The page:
"I used to live right over there -- I could see my house from here."
Bridgeton Mayor Conrad Bowers is sitting behind his desk, pointing eastward through the picture window in his City Hall office. He can't see the site of his old house from this window any more; there's a massive mound of dirt in the way, dirt that has been bulldozed to form the base of Lambert International Airport's $1.1 billion new runway.
A runway that will one day have large jets roaring past about 200 yards from where Bowers is sitting.
Bowers and the city of Bridgeton have long labored to stop the runway project, a fight that has cost the city hundreds of thousands of dollars in attorneys' fees. Bridgeton's legal challenge failed in court last year. And now, after years of doing battle with Lambert executive director Leonard Griggs, Bowers is prepared to sell out. Literally: He wants Griggs to purchase Bridgeton City Hall.
"How can you have a city hall 800 feet from the center line of a runway?" the mayor asks. "Can you imagine trying to conduct business that close to a runway? I'd be ducking sometimes," he adds, lowering his head and covering it with his arm to demonstrate.
According to Bowers, the City Hall complex, which includes a police station, would cost about $5 million to replace. The complex, he says, was built in the early 1990s without any special sound insulation: "It was well out of the high-noise areas when it was planned."
What will it sound like inside City Hall once the runway is completed? "Pretty noisy," guesses Richard Schwartz, chairman of physics and astronomy at the University of Missouri-St. Louis. Just how tolerable it might be depends on the building's sound insulation, adds the professor, who conducted noise studies on the effect of Lambert's flight pattern on the campus' new performing-arts center but did not study the runway's effect on Bridgeton City Hall.
Schwartz estimates that noise levels would peak at about 100 decibels right at the runway and diminish to about 90 decibels 600 feet away. With normal insulation, a drop of another 20 decibels is likely inside. Any noise level above 65 decibels drowns out conversation, Schwartz says.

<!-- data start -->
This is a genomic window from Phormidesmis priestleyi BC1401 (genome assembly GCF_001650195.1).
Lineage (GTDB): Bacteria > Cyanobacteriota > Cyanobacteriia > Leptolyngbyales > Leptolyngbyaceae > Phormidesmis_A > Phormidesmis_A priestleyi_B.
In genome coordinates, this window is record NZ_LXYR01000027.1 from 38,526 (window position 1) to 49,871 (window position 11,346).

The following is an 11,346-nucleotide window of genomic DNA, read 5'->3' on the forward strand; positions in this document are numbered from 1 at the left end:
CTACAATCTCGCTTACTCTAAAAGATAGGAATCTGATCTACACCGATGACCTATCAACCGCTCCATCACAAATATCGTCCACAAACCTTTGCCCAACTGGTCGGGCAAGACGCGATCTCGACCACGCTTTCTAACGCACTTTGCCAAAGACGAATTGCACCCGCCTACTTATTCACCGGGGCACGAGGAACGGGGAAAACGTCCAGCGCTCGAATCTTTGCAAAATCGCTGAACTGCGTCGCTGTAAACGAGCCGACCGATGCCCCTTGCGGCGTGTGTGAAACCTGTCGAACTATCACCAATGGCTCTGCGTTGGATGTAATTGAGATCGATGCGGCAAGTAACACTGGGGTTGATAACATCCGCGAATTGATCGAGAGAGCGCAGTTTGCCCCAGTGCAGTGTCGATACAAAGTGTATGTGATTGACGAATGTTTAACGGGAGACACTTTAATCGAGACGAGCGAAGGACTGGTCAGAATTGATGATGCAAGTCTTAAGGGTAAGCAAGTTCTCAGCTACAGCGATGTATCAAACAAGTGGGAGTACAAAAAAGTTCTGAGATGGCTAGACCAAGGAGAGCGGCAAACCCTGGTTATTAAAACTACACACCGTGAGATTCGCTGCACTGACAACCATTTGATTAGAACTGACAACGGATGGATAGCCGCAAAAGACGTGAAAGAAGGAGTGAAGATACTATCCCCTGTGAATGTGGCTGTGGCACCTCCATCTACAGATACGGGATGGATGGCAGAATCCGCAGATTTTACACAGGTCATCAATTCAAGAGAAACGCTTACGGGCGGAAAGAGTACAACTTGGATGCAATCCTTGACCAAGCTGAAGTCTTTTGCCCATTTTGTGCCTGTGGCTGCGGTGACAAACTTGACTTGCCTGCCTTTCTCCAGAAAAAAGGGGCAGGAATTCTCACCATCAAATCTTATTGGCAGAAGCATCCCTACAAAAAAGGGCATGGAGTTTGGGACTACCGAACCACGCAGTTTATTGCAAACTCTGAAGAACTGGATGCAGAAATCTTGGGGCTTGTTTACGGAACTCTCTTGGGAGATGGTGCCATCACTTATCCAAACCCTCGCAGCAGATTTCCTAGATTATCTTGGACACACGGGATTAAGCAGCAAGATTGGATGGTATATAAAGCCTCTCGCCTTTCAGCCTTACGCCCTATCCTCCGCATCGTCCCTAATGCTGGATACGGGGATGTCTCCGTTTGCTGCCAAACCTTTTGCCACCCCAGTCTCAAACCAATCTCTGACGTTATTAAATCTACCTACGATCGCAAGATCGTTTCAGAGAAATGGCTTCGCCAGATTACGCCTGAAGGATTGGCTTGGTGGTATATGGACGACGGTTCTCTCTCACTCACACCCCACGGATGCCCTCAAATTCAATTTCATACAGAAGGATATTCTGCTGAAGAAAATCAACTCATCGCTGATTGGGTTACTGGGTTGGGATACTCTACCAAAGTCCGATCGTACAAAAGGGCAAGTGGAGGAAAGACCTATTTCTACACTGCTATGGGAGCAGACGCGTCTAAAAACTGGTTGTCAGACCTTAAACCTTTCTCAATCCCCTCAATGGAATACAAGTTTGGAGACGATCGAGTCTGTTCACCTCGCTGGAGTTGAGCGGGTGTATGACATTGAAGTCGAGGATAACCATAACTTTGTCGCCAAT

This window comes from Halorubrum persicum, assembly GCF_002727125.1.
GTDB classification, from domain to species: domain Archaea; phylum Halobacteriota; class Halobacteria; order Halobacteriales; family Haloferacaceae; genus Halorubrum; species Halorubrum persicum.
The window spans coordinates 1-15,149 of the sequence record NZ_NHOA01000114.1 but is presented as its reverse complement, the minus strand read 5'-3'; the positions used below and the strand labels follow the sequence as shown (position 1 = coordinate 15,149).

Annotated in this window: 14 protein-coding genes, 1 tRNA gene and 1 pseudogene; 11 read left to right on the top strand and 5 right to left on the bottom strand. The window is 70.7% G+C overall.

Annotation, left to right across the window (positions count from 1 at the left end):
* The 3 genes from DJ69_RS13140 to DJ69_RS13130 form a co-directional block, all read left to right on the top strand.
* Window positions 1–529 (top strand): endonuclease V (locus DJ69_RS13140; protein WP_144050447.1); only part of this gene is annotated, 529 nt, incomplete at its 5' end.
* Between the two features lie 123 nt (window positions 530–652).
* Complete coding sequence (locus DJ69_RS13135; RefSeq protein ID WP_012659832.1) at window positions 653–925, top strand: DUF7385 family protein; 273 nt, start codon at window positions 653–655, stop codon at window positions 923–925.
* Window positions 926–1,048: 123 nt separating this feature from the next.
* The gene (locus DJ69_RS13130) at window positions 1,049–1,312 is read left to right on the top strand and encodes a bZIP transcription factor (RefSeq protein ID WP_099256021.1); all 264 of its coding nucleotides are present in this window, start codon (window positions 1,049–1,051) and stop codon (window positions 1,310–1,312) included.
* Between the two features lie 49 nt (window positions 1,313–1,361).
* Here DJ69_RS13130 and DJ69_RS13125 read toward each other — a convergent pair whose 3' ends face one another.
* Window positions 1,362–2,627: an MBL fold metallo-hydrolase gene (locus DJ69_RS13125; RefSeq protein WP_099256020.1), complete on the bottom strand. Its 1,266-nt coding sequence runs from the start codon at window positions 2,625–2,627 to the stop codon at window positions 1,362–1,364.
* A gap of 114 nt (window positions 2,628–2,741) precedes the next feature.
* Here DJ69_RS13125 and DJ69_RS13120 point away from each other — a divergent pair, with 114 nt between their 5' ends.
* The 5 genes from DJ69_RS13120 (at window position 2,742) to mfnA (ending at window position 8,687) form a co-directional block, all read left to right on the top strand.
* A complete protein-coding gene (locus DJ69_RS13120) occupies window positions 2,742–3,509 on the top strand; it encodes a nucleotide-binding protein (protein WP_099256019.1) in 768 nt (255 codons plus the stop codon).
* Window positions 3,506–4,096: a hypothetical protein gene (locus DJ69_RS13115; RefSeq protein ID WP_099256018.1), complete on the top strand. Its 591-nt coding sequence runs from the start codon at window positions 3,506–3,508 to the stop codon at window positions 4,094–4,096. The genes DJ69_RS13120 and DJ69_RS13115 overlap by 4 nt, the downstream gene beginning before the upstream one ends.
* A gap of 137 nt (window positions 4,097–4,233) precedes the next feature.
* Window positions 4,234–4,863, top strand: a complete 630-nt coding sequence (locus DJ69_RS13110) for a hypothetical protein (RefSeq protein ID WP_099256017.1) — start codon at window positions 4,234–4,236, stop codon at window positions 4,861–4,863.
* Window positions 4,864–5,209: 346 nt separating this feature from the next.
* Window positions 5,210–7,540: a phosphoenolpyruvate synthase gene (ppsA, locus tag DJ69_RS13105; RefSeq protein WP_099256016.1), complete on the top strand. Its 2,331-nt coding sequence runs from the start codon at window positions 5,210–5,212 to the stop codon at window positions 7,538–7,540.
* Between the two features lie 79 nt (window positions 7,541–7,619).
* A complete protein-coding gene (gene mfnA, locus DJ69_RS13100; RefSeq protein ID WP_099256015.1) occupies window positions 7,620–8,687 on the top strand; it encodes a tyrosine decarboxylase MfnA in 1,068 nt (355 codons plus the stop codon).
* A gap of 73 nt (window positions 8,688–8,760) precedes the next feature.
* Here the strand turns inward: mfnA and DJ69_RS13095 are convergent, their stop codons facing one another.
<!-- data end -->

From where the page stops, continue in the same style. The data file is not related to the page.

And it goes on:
"If you got 85- and 90-decibel events going by outside the building -- and you will -- then there may be times when it gets up to 65 and 70 decibels momentarily as the aircraft pass," says Schwartz, "unless the building is well insulated for sound."
Slated for completion in 2005, the runway project is designed to decrease delays during bad weather by allowing simultaneous takeoffs and landings. But opponents of the expansion maintain that the benefit will be marginal. To bolster their stand, they point to the continuing slowdown of air travel at Lambert, which began even before the 2001 attack on the World Trade Center.
Activity levels at the airport have indeed fallen far below projections that were made years ago to justify the expansion. In 2002, Lambert handled 437,117 takeoffs and landings, down nearly 8 percent from the previous year and almost 16 percent from 1995. Delays, once emphasized as a major factor, are improving: In 1996 Lambert was the sixth-worst airport for delays; last year, the airport ranked fifteenth-worst.
Juli Niemann, a stock-market analyst for RT Jones Capital Equities who follows the airline industry, never thought an additional runway was a remedy for what ailed Lambert Field.
"We've got a secular decline in large businesses in St. Louis. We have a growing number of small businesses," Niemann explains. "This is a recognition of what St. Louis truly is: We're not a Fortune 500 city any more. What we are is a nice medium-size Midwestern city that is becoming increasingly friendly to small and medium-size businesses. This means you don't need an O'Hare."
Nor is Niemann optimistic about the local future of Lambert's lifeblood, American Airlines. "TWA was semirescued by American, but American had absolutely no intention of making us a hub," she says. "They threw a couple of million dollars into monitors and carpeting. That's not a hub expansion. Billions went into Los Angeles -- that's the third hub. St. Louis is basically spillover."
The root cause of delays at Lambert, the analyst argues, is the concourse: "It's the terminal. We need terminal renovations. The problem is the configuration of the terminal; the solution is not an additional runway."
Lambert spokesman Michael Donatt is confident the airlines' downturn poses no threat to the runway expansion. The financing of the project was set up when TWA was facing bankruptcy, he notes, so it was designed to weather a 45 percent decline in flight operations. Even since 9/11, air travel hasn't seen that drastic a drop.
As for buying Bridgeton City Hall -- though Lambert officials were happy to purchase more than 1,900 local residences, many after having them condemned through eminent domain (including Mayor Bowers' own home) -- as far as airport spokesman Donatt is concerned, the mayor might want to work on polishing that duck-and-cover maneuver.
Donatt says he doesn't know whether City Hall is located within the area near Lambert that qualifies for noise-abatement funding.
"The city of Bridgeton was pretty emphatic about not having its City Hall included in the expansion plan," Donatt maintains. "Because of their opposition, and in light of the environmental-impact study that was done that showed that area did not have to be included, it wasn't included as part of the project."
"That's all bull," counters Bowers, who has been mayor for the past sixteen years. "It wasn't even talked about. Is he saying it would have made a difference? If we had said we wanted to be bought out, the airport would have bought us? I don't think so. These people are unreal. If they're going to complete this runway, we've got to move City Hall."